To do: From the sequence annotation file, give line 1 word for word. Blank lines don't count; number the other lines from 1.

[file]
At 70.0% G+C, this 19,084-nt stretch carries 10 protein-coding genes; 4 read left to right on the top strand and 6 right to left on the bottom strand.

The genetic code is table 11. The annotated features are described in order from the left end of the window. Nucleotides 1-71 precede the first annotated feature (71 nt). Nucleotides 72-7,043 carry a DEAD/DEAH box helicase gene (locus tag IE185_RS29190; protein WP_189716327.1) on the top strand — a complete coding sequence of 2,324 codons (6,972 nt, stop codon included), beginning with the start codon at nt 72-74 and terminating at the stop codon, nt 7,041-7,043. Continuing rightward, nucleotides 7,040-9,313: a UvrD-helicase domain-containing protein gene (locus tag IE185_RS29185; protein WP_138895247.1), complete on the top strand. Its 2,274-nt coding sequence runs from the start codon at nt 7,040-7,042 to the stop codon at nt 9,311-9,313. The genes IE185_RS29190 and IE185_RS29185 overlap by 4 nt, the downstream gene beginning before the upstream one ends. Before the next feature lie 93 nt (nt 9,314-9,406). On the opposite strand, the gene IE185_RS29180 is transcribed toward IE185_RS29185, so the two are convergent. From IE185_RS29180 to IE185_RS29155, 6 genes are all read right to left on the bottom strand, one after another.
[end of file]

At 70.0% G+C, this 19,084-nt stretch carries 10 protein-coding genes; 4 read left to right on the top strand and 6 right to left on the bottom strand.